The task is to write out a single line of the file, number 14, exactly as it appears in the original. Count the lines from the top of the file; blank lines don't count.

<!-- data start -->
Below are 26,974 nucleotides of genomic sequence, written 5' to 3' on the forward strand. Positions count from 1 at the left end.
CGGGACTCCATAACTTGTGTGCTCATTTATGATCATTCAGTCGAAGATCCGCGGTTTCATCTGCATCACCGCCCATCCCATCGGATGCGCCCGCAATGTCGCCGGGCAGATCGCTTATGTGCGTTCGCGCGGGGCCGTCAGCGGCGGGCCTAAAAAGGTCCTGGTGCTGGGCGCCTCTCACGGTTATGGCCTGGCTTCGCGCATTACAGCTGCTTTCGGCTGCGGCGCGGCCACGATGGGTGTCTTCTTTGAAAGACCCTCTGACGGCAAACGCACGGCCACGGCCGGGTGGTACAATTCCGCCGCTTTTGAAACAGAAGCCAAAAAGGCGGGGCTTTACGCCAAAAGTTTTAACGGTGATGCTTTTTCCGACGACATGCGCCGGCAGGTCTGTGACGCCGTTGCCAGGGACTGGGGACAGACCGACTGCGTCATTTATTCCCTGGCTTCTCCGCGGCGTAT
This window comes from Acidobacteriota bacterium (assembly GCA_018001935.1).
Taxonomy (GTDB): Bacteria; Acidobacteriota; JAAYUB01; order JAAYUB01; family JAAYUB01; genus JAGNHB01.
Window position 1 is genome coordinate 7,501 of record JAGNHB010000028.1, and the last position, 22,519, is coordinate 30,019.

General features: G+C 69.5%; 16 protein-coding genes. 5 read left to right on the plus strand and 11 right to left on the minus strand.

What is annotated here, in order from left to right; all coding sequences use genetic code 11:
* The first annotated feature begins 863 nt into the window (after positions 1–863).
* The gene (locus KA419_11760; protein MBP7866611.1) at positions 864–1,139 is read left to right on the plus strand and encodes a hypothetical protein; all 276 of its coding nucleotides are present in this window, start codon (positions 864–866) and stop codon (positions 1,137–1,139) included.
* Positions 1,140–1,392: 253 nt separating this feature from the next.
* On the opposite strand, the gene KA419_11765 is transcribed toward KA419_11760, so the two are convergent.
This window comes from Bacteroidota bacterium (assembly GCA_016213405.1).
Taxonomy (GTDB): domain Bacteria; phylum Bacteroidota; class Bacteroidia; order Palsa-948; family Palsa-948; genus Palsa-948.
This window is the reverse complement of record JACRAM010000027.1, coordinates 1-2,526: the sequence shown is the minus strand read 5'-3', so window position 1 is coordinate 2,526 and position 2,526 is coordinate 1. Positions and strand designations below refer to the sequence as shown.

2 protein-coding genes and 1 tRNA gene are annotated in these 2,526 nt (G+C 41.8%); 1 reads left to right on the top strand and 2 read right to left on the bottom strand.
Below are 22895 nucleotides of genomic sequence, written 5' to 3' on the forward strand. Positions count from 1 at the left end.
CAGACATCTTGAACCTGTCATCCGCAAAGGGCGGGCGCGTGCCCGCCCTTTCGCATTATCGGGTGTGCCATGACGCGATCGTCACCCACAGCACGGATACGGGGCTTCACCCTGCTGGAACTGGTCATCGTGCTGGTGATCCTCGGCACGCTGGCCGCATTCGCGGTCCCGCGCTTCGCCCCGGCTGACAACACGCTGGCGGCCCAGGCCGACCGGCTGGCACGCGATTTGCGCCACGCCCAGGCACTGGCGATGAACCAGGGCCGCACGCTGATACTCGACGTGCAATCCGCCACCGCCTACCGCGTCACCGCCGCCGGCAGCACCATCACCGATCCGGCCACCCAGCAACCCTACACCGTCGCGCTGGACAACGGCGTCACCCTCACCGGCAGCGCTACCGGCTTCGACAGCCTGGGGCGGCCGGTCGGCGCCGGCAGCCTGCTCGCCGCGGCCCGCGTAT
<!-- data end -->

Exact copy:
This window is the reverse complement of record JACRAM010000027.1, coordinates 1-2,526: the sequence shown is the minus strand read 5'-3', so window position 1 is coordinate 2,526 and position 2,526 is coordinate 1. Positions and strand designations below refer to the sequence as shown.